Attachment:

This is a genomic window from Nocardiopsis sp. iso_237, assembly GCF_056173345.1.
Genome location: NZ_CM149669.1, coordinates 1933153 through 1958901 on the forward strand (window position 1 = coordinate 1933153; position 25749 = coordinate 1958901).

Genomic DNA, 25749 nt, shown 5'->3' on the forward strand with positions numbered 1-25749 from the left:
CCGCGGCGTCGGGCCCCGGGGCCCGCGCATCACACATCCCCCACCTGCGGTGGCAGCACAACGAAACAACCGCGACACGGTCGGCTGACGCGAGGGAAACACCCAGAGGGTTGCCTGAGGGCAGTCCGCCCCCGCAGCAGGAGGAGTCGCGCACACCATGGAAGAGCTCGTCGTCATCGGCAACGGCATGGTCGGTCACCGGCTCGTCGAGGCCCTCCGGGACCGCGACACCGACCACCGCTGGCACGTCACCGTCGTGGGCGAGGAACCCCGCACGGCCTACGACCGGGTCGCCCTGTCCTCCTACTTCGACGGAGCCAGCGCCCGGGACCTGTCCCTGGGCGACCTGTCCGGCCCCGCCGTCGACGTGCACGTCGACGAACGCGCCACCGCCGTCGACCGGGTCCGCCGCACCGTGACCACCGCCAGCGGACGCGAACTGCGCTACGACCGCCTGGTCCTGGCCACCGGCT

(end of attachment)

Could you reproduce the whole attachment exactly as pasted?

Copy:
This is a genomic window from Nocardiopsis sp. iso_237, assembly GCF_056173345.1.
Genome location: NZ_CM149669.1, coordinates 1933153 through 1958901 on the forward strand (window position 1 = coordinate 1933153; position 25749 = coordinate 1958901).

Genomic DNA, 25749 nt, shown 5'->3' on the forward strand with positions numbered 1-25749 from the left:
CCGCGGCGTCGGGCCCCGGGGCCCGCGCATCACACATCCCCCACCTGCGGTGGCAGCACAACGAAACAACCGCGACACGGTCGGCTGACGCGAGGGAAACACCCAGAGGGTTGCCTGAGGGCAGTCCGCCCCCGCAGCAGGAGGAGTCGCGCACACCATGGAAGAGCTCGTCGTCATCGGCAACGGCATGGTCGGTCACCGGCTCGTCGAGGCCCTCCGGGACCGCGACACCGACCACCGCTGGCACGTCACCGTCGTGGGCGAGGAACCCCGCACGGCCTACGACCGGGTCGCCCTGTCCTCCTACTTCGACGGAGCCAGCGCCCGGGACCTGTCCCTGGGCGACCTGTCCGGCCCCGCCGTCGACGTGCACGTCGACGAACGCGCCACCGCCGTCGACCGGGTCCGCCGCACCGTGACCACCGCCAGCGGACGCGAACTGCGCTACGACCGCCTGGTCCTGGCCACCGGCT